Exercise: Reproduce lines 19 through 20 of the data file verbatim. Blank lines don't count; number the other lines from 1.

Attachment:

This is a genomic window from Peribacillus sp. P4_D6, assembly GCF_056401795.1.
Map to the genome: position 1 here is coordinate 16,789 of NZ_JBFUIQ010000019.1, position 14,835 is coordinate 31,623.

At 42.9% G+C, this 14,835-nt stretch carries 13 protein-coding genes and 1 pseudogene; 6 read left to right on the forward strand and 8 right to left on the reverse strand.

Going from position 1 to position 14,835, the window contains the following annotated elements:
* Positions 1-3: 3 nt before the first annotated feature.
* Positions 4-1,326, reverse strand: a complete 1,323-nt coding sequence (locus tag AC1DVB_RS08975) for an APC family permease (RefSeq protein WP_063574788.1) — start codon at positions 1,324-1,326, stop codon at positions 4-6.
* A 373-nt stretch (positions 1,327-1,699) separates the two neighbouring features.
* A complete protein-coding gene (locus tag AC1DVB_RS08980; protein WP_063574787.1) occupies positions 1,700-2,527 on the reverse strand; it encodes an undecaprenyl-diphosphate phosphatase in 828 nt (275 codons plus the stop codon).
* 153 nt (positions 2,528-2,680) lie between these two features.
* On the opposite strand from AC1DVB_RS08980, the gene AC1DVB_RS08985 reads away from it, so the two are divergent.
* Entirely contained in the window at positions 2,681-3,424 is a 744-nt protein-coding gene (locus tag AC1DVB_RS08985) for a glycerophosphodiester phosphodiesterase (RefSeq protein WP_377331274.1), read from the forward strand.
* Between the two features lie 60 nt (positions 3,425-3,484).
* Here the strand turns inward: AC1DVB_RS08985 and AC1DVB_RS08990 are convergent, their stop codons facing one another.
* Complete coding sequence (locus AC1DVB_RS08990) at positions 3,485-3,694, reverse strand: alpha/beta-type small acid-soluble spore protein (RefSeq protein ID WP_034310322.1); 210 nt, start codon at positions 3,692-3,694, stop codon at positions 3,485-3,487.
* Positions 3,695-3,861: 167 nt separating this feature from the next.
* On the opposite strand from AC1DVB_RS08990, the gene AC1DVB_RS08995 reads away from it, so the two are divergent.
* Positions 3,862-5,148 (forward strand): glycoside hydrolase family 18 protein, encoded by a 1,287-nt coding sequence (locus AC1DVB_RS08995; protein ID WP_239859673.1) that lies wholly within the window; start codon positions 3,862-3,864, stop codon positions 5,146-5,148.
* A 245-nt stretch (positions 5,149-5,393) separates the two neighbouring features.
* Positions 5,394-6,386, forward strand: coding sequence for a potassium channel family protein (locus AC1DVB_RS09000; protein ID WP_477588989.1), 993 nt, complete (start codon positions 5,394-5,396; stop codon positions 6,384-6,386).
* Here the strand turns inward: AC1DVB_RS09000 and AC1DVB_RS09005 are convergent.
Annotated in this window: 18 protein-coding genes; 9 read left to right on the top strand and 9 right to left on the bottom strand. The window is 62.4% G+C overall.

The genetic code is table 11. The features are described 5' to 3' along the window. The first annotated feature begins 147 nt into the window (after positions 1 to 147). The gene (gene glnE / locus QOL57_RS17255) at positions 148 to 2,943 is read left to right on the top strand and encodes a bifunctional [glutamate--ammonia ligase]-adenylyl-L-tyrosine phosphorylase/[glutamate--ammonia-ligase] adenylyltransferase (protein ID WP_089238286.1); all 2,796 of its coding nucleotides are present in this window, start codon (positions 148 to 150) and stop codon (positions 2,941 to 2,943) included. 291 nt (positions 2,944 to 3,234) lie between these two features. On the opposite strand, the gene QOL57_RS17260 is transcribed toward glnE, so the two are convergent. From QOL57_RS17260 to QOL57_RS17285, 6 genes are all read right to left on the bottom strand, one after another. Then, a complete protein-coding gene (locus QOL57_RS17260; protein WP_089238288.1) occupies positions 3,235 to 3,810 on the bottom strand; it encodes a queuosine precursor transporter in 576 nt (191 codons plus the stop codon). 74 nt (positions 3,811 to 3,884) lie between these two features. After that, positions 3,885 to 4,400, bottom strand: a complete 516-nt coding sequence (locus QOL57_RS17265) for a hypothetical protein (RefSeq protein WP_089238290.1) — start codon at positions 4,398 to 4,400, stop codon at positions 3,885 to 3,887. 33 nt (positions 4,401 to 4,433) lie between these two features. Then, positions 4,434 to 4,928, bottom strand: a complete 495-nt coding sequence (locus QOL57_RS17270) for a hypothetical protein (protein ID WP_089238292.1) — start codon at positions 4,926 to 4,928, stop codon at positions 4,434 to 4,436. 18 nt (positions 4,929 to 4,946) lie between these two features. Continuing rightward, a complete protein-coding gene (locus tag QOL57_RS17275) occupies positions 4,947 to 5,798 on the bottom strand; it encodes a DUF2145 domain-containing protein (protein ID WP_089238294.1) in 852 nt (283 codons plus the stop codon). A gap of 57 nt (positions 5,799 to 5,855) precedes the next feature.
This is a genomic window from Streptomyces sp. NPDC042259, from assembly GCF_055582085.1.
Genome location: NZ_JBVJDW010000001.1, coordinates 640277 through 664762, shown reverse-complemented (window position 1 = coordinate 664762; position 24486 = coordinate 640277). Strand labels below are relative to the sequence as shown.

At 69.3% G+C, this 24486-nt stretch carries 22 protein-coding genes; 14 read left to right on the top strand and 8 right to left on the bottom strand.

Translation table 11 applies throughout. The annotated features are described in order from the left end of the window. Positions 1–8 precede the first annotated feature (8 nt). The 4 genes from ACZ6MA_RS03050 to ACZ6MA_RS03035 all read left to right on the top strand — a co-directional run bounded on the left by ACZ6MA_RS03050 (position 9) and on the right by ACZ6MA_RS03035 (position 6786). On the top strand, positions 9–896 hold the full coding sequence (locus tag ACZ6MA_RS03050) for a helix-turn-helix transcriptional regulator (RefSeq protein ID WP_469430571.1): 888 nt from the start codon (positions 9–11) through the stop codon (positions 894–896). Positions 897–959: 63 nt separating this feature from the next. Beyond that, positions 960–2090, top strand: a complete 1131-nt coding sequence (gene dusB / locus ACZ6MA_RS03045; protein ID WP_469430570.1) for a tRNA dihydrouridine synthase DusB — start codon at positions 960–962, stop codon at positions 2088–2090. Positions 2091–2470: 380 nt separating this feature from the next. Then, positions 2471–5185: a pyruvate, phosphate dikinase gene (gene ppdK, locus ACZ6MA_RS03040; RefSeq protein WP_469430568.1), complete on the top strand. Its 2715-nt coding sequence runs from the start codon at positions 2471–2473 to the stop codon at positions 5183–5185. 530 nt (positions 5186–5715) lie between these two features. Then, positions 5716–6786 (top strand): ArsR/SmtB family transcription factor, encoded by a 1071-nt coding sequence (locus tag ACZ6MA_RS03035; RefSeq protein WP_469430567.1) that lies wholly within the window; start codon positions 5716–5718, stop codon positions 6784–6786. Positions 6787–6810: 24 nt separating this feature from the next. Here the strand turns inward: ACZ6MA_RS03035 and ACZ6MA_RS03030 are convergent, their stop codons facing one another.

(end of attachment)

* Positions 5,394-6,386, forward strand: coding sequence for a potassium channel family protein (locus AC1DVB_RS09000; protein ID WP_477588989.1), 993 nt, complete (start codon positions 5,394-5,396; stop codon positions 6,384-6,386).
* Here the strand turns inward: AC1DVB_RS09000 and AC1DVB_RS09005 are convergent.